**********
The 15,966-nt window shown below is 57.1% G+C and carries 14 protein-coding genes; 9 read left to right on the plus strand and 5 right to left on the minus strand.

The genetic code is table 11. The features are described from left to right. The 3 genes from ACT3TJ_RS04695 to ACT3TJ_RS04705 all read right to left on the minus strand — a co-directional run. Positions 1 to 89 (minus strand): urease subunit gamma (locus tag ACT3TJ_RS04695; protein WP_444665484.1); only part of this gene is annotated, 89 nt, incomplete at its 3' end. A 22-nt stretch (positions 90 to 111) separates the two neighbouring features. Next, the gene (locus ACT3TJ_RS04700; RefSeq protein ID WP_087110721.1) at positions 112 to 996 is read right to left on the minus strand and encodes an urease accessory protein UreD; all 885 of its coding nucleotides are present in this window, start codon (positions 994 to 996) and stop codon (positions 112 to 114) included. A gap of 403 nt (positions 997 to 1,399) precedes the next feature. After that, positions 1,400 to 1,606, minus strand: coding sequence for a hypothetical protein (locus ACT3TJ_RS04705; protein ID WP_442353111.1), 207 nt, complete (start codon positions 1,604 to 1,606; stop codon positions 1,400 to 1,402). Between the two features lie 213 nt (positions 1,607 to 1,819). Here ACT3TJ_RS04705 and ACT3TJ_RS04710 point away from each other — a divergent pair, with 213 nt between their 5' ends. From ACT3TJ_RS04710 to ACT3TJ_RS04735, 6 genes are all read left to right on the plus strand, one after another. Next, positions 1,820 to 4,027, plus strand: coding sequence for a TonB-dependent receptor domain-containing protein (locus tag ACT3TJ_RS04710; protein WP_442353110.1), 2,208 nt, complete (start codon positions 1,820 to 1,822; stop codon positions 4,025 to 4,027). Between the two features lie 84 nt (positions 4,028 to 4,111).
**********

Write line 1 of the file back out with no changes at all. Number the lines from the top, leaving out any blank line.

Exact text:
The 15,966-nt window shown below is 57.1% G+C and carries 14 protein-coding genes; 9 read left to right on the plus strand and 5 right to left on the minus strand.